DS: In recent years, my artistic work has focused on identifying the "me", both at the macro and micro levels. As an individual who is part of a social structure, my work expresses the self that needs to navigate the effects of the socio-political turmoil and related human problems juxtaposed with the personal plane to cope with the emotional responses of alienation, insecurity and fear as a by-product of our "postmodern" era. The duality of exploration is reflected both in the concepts underlying my impressions and in the work on the stage.

Over two decades, my artistic practice has gradually evolved with core humanitarian issues in relation to equality and justice to emotional responses arising from socio-political, religious, and community issues, such as ethnic riots, conflicts, women's safety, oppression and environmental concerns. At times, I explore growing and developing cities like Bangalore which have a rich historical background and relevance. My journey as an artist grew out of my philosophical and existential questioning and perspective of the self and has now became more complex as I exposed myself to the reality of the prevailing social structure, such as the experience of the 2002 Godhra communal riots in Gujarat where men, women, and children brutally killed, women tortured and bodies burned. It drastically affected my thought process and as an emotional reaction, I performed ‘Saffron Border’ in 2003 at the Kanoria Art Centre and the Bangalore Kala Mela Festival. From here there was a transition to go inward and to introspect on my roots when I went to the Glasgow print studio residency for nine months. During my experience in Glasgow I felt a hollowness, a void, and I turned toward my roots where I explored both western and Indian alchemy to look for answers for healing and catharsis and visual representation of imagery from early texts on alchemy. The residency was fruitful to evolve my perspective and bring in the elements of cure (healing) and use of natural healing materials, such as milk, salt, turmeric, ash, etc., in my later works which are ongoing.. The residency led to a solo show, ‘Katharsis in Forbidden Zones’, which was about the aspect of nine metals affecting social and other related faculties of philosophy and psychology and in what way one can achieve 'catharsis' and purging and also get healed. The show was a set of installations and paintings and a video of the performance. I worked with various alchemical elements and essentials as a base to analyse different stages of purification.

The purpose of art is a double-edged, artistic expression of observing and looking at society both from internal and external perspectives with a bird's eye view and an open mind, inclusive of humanistic values and critical socio-political and ecological issues. To bring in concerns of extinction of human beings and other living beings and ecological concerns during the pandemic I worked with shamanism for my performance, ‘Prayer of Shaman’, for Out of Site Chicago, ‘Prayer for Co-existence for Laboratory for Art Soul’ in Germany, and ‘Survival and Coexistence for Bio Networks’ organized by the Dhaka Live Art Biennale.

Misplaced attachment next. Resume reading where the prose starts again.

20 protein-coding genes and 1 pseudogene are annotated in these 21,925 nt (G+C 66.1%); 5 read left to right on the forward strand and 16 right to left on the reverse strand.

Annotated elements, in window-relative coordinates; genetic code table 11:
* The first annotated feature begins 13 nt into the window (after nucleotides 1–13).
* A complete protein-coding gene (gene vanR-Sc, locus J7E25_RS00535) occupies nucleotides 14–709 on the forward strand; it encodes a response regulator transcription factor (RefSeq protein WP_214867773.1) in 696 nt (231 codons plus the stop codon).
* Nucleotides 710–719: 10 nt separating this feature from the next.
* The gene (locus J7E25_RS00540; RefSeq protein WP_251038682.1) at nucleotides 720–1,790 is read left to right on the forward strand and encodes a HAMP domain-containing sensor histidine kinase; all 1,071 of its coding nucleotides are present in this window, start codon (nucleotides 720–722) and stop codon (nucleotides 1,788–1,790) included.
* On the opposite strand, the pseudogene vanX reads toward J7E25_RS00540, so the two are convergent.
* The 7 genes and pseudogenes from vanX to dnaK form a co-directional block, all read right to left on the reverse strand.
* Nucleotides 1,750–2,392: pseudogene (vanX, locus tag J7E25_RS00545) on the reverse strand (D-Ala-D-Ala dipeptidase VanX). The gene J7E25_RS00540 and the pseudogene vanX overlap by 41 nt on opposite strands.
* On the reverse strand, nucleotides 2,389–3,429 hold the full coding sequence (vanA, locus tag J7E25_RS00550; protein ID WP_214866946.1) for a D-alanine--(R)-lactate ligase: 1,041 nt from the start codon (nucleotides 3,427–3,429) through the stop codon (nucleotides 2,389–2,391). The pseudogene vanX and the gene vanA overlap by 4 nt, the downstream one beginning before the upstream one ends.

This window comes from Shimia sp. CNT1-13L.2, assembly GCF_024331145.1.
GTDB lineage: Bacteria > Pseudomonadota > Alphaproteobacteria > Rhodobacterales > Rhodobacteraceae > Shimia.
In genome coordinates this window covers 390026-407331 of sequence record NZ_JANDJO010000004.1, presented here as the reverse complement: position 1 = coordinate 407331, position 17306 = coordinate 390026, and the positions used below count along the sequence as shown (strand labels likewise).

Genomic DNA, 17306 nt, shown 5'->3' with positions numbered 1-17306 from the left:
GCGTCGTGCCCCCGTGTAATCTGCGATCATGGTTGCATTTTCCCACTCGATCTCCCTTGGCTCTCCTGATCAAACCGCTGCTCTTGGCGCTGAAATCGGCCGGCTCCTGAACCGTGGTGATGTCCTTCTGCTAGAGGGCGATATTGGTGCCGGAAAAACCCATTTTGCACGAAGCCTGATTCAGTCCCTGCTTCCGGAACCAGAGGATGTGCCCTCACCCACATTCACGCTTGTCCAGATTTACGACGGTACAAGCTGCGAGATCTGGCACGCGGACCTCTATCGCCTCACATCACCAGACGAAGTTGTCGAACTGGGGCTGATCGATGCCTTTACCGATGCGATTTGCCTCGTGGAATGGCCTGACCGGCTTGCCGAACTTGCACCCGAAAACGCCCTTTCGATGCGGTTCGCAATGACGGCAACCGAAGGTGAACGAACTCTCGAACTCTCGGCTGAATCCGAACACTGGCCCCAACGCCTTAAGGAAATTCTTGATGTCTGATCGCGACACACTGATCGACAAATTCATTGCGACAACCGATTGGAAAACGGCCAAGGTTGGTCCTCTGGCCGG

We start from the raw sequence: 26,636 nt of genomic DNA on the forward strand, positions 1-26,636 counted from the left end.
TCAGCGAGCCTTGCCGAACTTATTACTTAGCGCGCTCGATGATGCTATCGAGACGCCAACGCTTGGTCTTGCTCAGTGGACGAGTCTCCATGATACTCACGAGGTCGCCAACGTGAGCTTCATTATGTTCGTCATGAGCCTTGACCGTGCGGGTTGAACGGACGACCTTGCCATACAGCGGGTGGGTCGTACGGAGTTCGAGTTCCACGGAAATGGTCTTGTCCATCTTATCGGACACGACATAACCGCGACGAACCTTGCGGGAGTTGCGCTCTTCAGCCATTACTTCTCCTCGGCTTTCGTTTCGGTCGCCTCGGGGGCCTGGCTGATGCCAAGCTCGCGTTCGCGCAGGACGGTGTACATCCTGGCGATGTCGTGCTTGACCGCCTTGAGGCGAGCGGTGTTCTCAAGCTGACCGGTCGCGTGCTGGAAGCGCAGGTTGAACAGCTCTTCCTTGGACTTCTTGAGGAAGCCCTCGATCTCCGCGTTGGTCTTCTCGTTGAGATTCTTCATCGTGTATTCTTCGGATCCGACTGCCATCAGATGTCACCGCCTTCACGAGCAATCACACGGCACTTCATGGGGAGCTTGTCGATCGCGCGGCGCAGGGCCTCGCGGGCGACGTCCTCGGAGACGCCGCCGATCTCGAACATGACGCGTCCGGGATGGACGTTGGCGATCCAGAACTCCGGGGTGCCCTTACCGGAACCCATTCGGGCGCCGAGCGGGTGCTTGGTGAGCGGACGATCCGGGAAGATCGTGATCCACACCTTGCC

5. Where do you create your art (workplace/studio)? What is your process?

DS: In recent years, my artistic work has focused on identifying the "me", both at the macro and micro levels. As an individual who is part of a social structure, my work expresses the self that needs to navigate the effects of the socio-political turmoil and related human problems juxtaposed with the personal plane to cope with the emotional responses of alienation, insecurity and fear as a by-product of our "postmodern" era. The duality of exploration is reflected both in the concepts underlying my impressions and in the work on the stage.

Over two decades, my artistic practice has gradually evolved with core humanitarian issues in relation to equality and justice and emotional responses arising from socio-political, religious, and community issues, such as ethnic riots, conflicts, women's safety, oppression, and environmental concerns. At times, I explore growing and developing cities like Bangalore which have a rich historical background and relevance. My journey as an artist grew out of my philosophical and existential questions and perspective of the self and has now became more complex as I exposed myself to the reality of the prevailing social structure, such as the experience of the 2002 Godhra communal riots in Gujarat where men, women, and children brutally killed, women tortured and bodies burned. It drastically affected my thought process and as an emotional reaction, I performed ‘Saffron Border’ in 2003 at the Kanoria Art Centre and the Bangalore Kala Mela Festival. From here there was a transition to go inward and to introspect on my roots when I went to the Glasgow print studio residency for nine months. During my experience in Glasgow, I felt a hollowness, a void, and I turned toward my roots where I explored both western and Indian alchemy to look for answers for healing and catharsis and visual representation of imagery from early texts on alchemy. The residency was fruitful to evolve my perspective and bring in the elements of cure (healing) and use of natural healing materials, such as milk, salt, turmeric, ash, etc., in my later works which are ongoing.. The residency led to a solo show, ‘Katharsis in Forbidden Zones’, which was about the aspect of nine metals affecting social and other related faculties of philosophy and psychology and in what way one can achieve 'catharsis' and purging and also get healed. The show was a set of installations and paintings and a video of the performance. I worked with various alchemical elements and essentials as a base to analyze different stages of purification.